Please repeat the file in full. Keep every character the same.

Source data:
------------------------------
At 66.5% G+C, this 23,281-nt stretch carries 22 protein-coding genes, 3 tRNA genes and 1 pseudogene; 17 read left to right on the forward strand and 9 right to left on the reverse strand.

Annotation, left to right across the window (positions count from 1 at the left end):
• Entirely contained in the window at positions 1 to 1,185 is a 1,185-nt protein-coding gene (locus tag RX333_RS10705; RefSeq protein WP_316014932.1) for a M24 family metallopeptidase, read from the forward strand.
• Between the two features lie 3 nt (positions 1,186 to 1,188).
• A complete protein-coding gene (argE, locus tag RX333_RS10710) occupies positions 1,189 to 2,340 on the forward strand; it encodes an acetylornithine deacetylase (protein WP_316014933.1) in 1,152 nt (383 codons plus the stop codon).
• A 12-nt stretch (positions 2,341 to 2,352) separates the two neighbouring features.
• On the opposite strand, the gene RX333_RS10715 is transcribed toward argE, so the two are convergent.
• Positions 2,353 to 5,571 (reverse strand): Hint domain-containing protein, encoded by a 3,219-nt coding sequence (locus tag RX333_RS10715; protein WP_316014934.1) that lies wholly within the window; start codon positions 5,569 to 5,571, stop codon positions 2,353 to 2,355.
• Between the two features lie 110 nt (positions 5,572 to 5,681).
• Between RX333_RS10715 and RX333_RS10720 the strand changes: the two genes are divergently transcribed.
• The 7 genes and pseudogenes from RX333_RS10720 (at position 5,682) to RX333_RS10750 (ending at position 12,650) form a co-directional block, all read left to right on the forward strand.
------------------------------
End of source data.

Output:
At 66.5% G+C, this 23,281-nt stretch carries 22 protein-coding genes, 3 tRNA genes and 1 pseudogene; 17 read left to right on the forward strand and 9 right to left on the reverse strand.

Annotation, left to right across the window (positions count from 1 at the left end):
• Entirely contained in the window at positions 1 to 1,185 is a 1,185-nt protein-coding gene (locus tag RX333_RS10705; RefSeq protein WP_316014932.1) for a M24 family metallopeptidase, read from the forward strand.
• Between the two features lie 3 nt (positions 1,186 to 1,188).
• A complete protein-coding gene (argE, locus tag RX333_RS10710) occupies positions 1,189 to 2,340 on the forward strand; it encodes an acetylornithine deacetylase (protein WP_316014933.1) in 1,152 nt (383 codons plus the stop codon).
• A 12-nt stretch (positions 2,341 to 2,352) separates the two neighbouring features.
• On the opposite strand, the gene RX333_RS10715 is transcribed toward argE, so the two are convergent.
• Positions 2,353 to 5,571 (reverse strand): Hint domain-containing protein, encoded by a 3,219-nt coding sequence (locus tag RX333_RS10715; protein WP_316014934.1) that lies wholly within the window; start codon positions 5,569 to 5,571, stop codon positions 2,353 to 2,355.
• Between the two features lie 110 nt (positions 5,572 to 5,681).
• Between RX333_RS10715 and RX333_RS10720 the strand changes: the two genes are divergently transcribed.
• The 7 genes and pseudogenes from RX333_RS10720 (at position 5,682) to RX333_RS10750 (ending at position 12,650) form a co-directional block, all read left to right on the forward strand.